Dandelion helps both the liver and gall bladder to break down fat, by stimulating the flow of bile. This helps prevent gallstones. Dandelion also helps the liver with its process of detoxification.
Dandelion benefits kidney function, as it has diuretic properties (stimulates the flow of urine), which makes it beneficial for anyone suffering from a urinary infection.
It’s hard to find domesticated vegetables with as much nutrition as wild greens. And with food prices the way they are… delightful to get free food that is better than anything you can find in a store!
Eating lots of dandelion leaves and buds as well as other nutrient-dense foods can help save you money on nutritional supplements. Assuming you don’t use toxic chemicals on your lawn and/or garden, you don’t live next to a highway or in a highly polluted urban area, and you aren’t in close proximity to neighbors who use lawn chemicals, you can eat your dandelion greens.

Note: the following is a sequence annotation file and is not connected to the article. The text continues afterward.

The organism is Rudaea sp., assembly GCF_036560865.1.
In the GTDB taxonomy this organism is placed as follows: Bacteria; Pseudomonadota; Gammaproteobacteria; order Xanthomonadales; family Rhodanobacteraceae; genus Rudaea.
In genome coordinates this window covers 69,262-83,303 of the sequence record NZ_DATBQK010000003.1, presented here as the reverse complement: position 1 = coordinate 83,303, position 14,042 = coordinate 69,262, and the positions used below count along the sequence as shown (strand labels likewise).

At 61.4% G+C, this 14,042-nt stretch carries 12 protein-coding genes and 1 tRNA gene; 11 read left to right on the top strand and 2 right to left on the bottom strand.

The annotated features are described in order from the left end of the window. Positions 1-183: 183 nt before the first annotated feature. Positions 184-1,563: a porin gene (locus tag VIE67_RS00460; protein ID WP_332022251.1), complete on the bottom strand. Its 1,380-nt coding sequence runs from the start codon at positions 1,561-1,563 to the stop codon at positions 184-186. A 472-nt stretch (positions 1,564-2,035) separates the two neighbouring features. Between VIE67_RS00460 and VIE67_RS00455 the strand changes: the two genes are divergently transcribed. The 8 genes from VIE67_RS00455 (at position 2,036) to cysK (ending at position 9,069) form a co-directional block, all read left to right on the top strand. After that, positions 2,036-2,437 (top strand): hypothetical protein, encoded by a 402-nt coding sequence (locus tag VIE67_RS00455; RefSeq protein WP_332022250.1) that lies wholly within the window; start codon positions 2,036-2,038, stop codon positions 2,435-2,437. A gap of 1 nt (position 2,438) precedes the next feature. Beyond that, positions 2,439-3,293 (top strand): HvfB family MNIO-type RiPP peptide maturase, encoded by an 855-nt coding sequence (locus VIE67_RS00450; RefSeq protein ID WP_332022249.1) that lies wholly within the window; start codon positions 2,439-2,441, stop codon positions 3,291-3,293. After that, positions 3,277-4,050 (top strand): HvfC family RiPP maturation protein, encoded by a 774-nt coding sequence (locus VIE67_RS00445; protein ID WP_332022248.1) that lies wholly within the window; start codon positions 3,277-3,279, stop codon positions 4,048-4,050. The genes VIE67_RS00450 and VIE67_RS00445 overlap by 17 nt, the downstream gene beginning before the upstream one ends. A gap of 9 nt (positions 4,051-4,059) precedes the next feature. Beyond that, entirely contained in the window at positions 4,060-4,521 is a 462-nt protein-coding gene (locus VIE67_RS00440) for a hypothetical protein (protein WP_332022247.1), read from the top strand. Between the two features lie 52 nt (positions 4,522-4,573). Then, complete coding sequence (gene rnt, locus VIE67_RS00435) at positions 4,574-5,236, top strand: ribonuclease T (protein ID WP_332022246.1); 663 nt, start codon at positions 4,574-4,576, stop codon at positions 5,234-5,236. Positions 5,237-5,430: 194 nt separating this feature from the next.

Young dandelion leaves are great in salads! They have a taste similar to chicory, and and abundance of vitamins and minerals. Here are some of the nutrients that dandelion leaves provide; potassium, magnesium, niacin, calcium, phosphorus, proteins, iron, sulphur, zinc, vitamins B1, B2, B6, B12, C and E. They are a richer source of provitamin A (beta carotene) than carrots! Because the leaves are rich in readily available magnesium, dandelion is a great herb for improving bone health. Magnesium increases bone density, so dandelions may actually help to prevent bone disorders such as osteoporosis.
For salad, thoroughly wash leaves. Dandelion leaves chopped with sheep feta cheese, olive oil, and onion is a nice combo. As you develop a taste for it and the season progresses, you may find yourself eating more!